It’s been a turbulent last week.
I’m glad that it’s over. In a week that saw us Singaporeans united like never before, and most likely never again, we displayed the faith in coming together for the same cause. In losing Lee Kuan Yew, we didn’t just lose a great leader and visionary. We lost our father, the moment we dread in life.
In the space of a week, we came together. We rallied. In a country known for efficiency, everything else matters more than paying our respect for Mr Lee. We stood under the hot sun, queued for as long as 10 hours. But we didn’t grumble. Not a word of complain. We queued orderly, sat on the grass at times and moved forward round the snaking lines.
There were many unsung heroes that it a lot more bearables. The army, police and civil defence personnel. There were plenty of them and they set up barricades, ushered the crowd and kept things ticking. There are the volunteers that gave out bottled drinks, herbal tea, food ranging from burgers to chicken rice, snacks from biscuits to muffins, they ensured we never go hungry. There were many instances where businesses provided shelter, supplied umbrella, gave food and drinks and allowed those in line to relieve themselves in their washrooms.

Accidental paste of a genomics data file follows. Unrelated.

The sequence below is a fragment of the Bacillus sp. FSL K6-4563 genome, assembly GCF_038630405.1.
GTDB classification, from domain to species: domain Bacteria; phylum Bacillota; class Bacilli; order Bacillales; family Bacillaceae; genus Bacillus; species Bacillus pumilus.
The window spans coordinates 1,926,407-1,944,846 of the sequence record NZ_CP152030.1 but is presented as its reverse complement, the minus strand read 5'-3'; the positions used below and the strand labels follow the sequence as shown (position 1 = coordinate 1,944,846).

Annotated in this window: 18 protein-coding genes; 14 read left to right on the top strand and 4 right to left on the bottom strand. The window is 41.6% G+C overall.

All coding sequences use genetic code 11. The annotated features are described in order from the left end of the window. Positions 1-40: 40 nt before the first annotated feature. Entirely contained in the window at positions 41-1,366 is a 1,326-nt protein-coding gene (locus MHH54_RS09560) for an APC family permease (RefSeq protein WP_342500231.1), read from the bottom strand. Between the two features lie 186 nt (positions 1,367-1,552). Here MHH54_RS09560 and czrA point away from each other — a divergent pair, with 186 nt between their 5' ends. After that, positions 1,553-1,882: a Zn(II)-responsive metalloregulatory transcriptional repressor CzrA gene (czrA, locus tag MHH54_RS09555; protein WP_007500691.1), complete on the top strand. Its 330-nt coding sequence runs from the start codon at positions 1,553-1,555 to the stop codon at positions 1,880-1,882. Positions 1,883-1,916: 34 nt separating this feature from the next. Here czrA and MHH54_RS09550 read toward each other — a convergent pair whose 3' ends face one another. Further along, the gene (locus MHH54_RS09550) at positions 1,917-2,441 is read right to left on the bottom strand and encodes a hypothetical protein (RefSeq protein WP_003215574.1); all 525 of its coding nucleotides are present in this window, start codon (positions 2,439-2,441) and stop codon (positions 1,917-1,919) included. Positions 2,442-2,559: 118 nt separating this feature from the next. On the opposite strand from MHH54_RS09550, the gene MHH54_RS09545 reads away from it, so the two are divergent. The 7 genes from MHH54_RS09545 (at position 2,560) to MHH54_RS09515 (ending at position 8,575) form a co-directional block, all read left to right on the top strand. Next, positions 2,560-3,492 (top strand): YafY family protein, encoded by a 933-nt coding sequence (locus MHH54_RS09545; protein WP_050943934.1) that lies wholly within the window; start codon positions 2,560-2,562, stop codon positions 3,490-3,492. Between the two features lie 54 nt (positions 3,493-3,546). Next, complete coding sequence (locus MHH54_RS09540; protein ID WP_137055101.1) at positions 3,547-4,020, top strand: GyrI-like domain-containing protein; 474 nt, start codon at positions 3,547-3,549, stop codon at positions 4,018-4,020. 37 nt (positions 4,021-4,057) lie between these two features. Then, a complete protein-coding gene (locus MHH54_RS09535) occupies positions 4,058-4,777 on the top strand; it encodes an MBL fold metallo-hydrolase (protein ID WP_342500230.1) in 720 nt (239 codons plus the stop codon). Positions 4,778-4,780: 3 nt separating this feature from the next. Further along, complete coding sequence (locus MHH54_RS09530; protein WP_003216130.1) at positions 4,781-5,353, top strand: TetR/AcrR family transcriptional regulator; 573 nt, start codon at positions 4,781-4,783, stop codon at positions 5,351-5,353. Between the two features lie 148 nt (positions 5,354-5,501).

“The heavens opened and cried for him.” PM Lee Hsien Loong said in his eulogy. Indeed. It was a heavy downpour, but that didn’t deter the thousands upon thousands of citizens bidding Mr Lee a last goodbye as the procession passed through the heartland estates. It was a heart-wrenching sight, when the collective cries of “Lee Kuan Yew, I love you” echoed around. People genuinely coming forward, mostly in white, in the heavy rain. There were plenty of flag bearers, many displayed the Singapore flag proudly. Many of them are old aged, some in wheelchairs, but the spirits remained high. People waved our flags in unity as the gun carriage breezed passed.
The past week has been extremely tiring, physically and mentally. But it’s also the time when I feel proudest of Singapore. It’s something I treasure and the stories will be retold many times over to my children and grandchildren.